Trump withdraws from UN Arms Trade Treaty

President Donald Trump speaking to the National Rifle Association, a group that made a multimillion investment in his campaign, declared his administration will not ratify the UN Arms Trade Treaty — a treaty supported by the Obama administration that is aimed at regulating the international arms industry.

“The United Nations will soon receive a formal notice that America is rejecting this treaty,” Trump said in a speech at the NRA convention in Indianapolis. The treaty was not supported by the NRA.

“We will never allow foreign bureaucrats to trample on your Second Amendment,” Trump said to applause and acknowledged the “happy faces from the NRA over there.”

Trump signed a document before the crowd, which he said was a “message asking the Senate to discontinue the treaty ratification process and return the now-rejected treaty right back to me in the Oval Office, where I will dispose of it.” The move, however, is mostly symbolic. The Obama administration submitted the treaty to the Senate, but it was never ratified after facing opposition. Senate Majority Leader Mitch McConnell has not signaled how lawmakers will move forward with the president’s request.

Immediately, gun control advocates spoke out against the president’s decision to back away from the treaty, which seeks to make it more difficult to sell weapons to countries that are under arms embargoes, often because of conflict.

“The Arms Trade Treaty is designed to keep guns out of war-stricken countries and prevent dangerous situations from descending even further into chaos. It is a treaty supported by our allies, but in opposing it, the president instead chose to stand with countries such as North Korea and Syria,” said Kris Brown, the president of Brady, an organization aimed at preventing gun violence.

As he took the stage, it appeared that a phone was thrown at but did not strike the president. ABC News has reached out to the Secret Service.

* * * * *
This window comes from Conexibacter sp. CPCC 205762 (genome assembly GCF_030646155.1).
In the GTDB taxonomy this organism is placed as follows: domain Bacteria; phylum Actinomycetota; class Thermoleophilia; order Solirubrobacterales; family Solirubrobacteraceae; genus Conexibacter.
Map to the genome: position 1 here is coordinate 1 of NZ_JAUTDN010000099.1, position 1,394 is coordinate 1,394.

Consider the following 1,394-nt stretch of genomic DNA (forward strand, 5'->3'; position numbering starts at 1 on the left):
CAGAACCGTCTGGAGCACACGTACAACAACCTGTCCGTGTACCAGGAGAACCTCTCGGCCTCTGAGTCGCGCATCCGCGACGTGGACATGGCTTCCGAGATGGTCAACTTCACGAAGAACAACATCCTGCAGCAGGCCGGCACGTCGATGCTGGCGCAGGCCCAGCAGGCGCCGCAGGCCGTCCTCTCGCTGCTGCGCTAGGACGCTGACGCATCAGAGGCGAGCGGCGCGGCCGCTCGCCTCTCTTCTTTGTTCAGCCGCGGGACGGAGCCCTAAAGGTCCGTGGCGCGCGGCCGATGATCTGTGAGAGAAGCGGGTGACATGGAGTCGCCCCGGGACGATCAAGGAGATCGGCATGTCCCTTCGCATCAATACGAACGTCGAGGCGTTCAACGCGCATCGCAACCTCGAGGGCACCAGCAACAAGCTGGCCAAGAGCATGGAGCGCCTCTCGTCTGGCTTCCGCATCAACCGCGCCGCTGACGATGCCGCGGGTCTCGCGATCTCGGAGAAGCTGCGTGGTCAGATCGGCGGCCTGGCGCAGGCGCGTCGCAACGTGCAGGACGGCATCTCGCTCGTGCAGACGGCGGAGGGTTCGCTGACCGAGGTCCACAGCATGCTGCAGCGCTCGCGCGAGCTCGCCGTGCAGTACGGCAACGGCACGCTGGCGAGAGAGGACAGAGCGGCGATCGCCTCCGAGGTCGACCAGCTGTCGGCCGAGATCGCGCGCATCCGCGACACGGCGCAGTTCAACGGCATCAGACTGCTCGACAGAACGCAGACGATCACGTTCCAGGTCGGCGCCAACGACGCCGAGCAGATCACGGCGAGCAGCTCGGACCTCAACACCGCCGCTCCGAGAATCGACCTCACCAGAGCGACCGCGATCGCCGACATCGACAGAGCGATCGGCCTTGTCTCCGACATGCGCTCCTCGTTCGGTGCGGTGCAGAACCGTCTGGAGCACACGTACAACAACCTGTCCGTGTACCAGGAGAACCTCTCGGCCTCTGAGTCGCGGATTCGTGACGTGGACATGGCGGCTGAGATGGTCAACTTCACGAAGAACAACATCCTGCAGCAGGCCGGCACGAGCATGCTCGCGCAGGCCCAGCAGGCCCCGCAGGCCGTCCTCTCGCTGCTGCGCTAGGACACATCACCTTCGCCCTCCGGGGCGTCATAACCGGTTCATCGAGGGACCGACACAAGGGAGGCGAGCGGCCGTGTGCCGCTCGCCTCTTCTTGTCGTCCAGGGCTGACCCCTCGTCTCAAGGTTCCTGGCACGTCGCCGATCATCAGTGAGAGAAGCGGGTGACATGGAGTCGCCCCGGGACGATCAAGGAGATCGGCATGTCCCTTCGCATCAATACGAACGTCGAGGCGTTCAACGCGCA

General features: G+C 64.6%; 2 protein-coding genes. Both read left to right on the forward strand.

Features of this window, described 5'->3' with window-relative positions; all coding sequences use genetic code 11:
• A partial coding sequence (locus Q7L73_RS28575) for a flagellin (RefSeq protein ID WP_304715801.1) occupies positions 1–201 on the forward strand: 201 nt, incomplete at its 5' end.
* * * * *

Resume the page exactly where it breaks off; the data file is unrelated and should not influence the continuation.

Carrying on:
During his speech, Trump jumped from defending Second Amendment rights to building a wall to touting economic numbers.

The president argued that while Democrats advocate for undocumented immigrants, they want to “disarm law-abiding citizens.”

“Democrats want to disarm law-abiding Americans while allowing criminal aliens to operate with impunity. But that will never happen as long as I’m your president. Not even close,” the president said.

Trump also claimed he had successfully fought back against the corruption “at the highest levels” in Washington in his speech at the NRA’s annual convention in Indiana, held one week after special counsel Robert Mueller’s redacted report was released to the public.

“All was taking place at the highest levels in Washington, D.C. You’ve been watching, you’ve been seeing. You’ve been looking at things that you wouldn’t have believed possible in our country. Corruption at the highest level a disgrace. Spying, surveillance. Trying for an overthrow. And we caught them. We caught them,” he said.

Earlier, Vice President Mike Pence took a swipe at newly announced Democratic presidential candidate and former Vice President Joe Biden on Friday saying that the nation is not in a battle for the “soul of America.”

[ABC News]

Trump again says armed concertgoers could have prevented Paris attack

President Trump on Friday reiterated his claim that the 2015 terrorist attacks at the Bataclan nightclub in Paris might have been avoided if some concertgoers had been armed.

“Paris, France, they say has the strongest gun laws in the world,” Trump said Friday during his speech to gun rights advocates at the National Rifle Association’s (NRA) annual convention in Indianapolis.

“If there was one gun being carried by one person on the other side, it very well could have been a whole different result. The shooting went on so long and there wasn’t a thing you could do about it,” he said.

Trump used his fingers to emulate a gun being fired, saying, “Get over here, boom. Here, boom. And then they left. They were captured later.”

The president added that if a “tiny percent” of concertgoers had been able to carry weapons, the attack “probably wouldn’t have happened because the cowards would have known there were people and they’re having guns.”

Trump has weighed in before on the shooting, which left 90 people dead. Coordinated attacks from Islamist extremists at a concert hall, stadium, restaurants and bars killed 130 people and injured hundreds more on Nov. 13, 2015.

The president made very similar comments last year while speaking at the NRA conference in Dallas and was later condemned by the French government.